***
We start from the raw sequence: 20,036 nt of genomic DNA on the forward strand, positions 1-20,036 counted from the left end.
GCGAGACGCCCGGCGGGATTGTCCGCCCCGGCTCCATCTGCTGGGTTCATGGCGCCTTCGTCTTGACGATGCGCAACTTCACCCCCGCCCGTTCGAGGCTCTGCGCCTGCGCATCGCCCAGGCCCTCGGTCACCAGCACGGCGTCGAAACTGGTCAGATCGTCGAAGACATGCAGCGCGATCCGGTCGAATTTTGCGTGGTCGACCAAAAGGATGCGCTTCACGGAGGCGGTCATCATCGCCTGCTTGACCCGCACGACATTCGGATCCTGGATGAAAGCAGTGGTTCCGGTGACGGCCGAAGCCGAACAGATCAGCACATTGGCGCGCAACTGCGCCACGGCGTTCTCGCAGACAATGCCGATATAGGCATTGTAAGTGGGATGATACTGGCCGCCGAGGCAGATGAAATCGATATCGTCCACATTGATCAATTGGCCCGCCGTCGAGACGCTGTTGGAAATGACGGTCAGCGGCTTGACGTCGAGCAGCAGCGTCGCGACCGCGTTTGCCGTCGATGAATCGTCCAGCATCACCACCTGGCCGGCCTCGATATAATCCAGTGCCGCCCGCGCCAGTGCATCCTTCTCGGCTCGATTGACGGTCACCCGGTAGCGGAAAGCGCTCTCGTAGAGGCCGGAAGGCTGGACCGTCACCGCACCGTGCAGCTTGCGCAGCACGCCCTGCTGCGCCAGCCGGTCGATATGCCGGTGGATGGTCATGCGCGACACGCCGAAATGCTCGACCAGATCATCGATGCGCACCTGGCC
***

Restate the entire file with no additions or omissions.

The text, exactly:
We start from the raw sequence: 20,036 nt of genomic DNA on the forward strand, positions 1-20,036 counted from the left end.
GCGAGACGCCCGGCGGGATTGTCCGCCCCGGCTCCATCTGCTGGGTTCATGGCGCCTTCGTCTTGACGATGCGCAACTTCACCCCCGCCCGTTCGAGGCTCTGCGCCTGCGCATCGCCCAGGCCCTCGGTCACCAGCACGGCGTCGAAACTGGTCAGATCGTCGAAGACATGCAGCGCGATCCGGTCGAATTTTGCGTGGTCGACCAAAAGGATGCGCTTCACGGAGGCGGTCATCATCGCCTGCTTGACCCGCACGACATTCGGATCCTGGATGAAAGCAGTGGTTCCGGTGACGGCCGAAGCCGAACAGATCAGCACATTGGCGCGCAACTGCGCCACGGCGTTCTCGCAGACAATGCCGATATAGGCATTGTAAGTGGGATGATACTGGCCGCCGAGGCAGATGAAATCGATATCGTCCACATTGATCAATTGGCCCGCCGTCGAGACGCTGTTGGAAATGACGGTCAGCGGCTTGACGTCGAGCAGCAGCGTCGCGACCGCGTTTGCCGTCGATGAATCGTCCAGCATCACCACCTGGCCGGCCTCGATATAATCCAGTGCCGCCCGCGCCAGTGCATCCTTCTCGGCTCGATTGACGGTCACCCGGTAGCGGAAAGCGCTCTCGTAGAGGCCGGAAGGCTGGACCGTCACCGCACCGTGCAGCTTGCGCAGCACGCCCTGCTGCGCCAGCCGGTCGATATGCCGGTGGATGGTCATGCGCGACACGCCGAAATGCTCGACCAGATCATCGATGCGCACCTGGCC